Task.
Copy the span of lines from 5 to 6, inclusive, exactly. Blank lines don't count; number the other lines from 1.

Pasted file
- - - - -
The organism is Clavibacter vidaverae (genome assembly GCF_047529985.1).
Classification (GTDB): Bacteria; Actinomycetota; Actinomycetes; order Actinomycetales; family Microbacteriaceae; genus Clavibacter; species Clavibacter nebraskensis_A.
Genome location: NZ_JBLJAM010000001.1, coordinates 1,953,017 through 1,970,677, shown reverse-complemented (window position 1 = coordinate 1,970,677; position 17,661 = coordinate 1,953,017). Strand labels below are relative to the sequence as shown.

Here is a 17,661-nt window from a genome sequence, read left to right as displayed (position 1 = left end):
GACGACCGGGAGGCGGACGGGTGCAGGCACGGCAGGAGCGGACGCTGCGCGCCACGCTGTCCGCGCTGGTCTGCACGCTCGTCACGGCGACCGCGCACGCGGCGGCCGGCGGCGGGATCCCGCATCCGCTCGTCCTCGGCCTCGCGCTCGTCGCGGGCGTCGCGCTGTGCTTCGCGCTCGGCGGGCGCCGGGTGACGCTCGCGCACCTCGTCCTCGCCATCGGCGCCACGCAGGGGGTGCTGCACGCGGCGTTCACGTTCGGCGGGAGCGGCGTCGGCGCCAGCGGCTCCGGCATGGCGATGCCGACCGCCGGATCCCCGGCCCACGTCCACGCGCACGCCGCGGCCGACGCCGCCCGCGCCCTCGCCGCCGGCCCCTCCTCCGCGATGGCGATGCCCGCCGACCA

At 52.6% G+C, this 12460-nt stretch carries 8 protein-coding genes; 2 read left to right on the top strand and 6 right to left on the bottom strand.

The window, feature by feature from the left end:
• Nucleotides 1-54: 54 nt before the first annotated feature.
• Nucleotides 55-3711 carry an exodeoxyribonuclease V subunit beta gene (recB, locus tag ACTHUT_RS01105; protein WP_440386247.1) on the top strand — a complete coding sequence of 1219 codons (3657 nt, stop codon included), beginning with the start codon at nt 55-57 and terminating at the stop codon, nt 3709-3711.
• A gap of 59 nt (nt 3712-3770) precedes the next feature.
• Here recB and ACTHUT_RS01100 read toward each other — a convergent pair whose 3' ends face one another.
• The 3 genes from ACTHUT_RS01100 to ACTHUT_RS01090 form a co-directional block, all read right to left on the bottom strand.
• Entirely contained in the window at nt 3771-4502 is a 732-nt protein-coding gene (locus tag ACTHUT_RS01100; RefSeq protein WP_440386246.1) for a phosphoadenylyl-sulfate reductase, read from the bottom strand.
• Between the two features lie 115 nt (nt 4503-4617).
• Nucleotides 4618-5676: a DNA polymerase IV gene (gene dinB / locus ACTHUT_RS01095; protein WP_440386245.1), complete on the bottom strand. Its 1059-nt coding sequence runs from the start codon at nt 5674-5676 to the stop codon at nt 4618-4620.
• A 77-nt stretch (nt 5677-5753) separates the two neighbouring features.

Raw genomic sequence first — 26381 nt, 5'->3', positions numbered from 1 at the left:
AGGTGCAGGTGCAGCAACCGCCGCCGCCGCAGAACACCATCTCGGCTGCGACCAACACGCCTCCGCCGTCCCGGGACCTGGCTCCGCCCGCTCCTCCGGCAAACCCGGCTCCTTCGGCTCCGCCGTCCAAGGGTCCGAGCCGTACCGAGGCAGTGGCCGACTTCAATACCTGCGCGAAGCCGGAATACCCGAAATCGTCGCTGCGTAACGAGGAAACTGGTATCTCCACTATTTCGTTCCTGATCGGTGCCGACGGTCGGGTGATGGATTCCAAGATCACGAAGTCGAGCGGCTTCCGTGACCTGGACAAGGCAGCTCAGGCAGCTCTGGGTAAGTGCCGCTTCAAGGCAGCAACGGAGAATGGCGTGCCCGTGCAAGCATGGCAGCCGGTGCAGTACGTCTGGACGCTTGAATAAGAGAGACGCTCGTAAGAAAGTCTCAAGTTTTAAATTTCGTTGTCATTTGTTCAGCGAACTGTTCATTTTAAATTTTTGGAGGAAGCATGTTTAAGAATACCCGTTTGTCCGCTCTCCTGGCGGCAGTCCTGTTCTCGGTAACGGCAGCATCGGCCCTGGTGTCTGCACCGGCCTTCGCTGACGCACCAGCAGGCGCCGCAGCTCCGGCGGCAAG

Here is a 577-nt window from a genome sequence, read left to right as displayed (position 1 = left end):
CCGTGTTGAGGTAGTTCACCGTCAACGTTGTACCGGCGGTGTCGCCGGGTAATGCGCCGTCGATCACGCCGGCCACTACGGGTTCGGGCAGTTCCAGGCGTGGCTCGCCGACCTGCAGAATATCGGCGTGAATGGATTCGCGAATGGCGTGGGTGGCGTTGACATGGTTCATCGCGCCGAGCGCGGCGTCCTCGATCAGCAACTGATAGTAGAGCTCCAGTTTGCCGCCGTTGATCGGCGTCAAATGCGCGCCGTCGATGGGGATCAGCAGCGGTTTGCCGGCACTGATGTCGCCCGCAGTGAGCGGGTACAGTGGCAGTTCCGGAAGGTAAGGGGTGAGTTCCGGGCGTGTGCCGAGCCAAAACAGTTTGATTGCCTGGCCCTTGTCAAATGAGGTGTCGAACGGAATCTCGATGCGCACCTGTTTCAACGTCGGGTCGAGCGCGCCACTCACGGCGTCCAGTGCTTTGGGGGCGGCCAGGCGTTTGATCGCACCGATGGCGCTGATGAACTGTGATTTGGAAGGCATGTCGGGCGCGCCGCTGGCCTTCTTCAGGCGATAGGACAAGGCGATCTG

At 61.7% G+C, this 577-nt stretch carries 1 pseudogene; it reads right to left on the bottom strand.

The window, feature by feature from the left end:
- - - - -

GACGACCGGGAGGCGGACGGGTGCAGGCACGGCAGGAGCGGACGCTGCGCGCCACGCTGTCCGCGCTGGTCTGCACGCTCGTCACGGCGACCGCGCACGCGGCGGCCGGCGGCGGGATCCCGCATCCGCTCGTCCTCGGCCTCGCGCTCGTCGCGGGCGTCGCGCTGTGCTTCGCGCTCGGCGGGCGCCGGGTGACGCTCGCGCACCTCGTCCTCGCCATCGGCGCCACGCAGGGGGTGCTGCACGCGGCGTTCACGTTCGGCGGGAGCGGCGTCGGCGCCAGCGGCTCCGGCATGGCGATGCCGACCGCCGGATCCCCGGCCCACGTCCACGCGCACGCCGCGGCCGACGCCGCCCGCGCCCTCGCCGCCGGCCCCTCCTCCGCGATGGCGATGCCCGCCGACCA

At 52.6% G+C, this 12460-nt stretch carries 8 protein-coding genes; 2 read left to right on the top strand and 6 right to left on the bottom strand.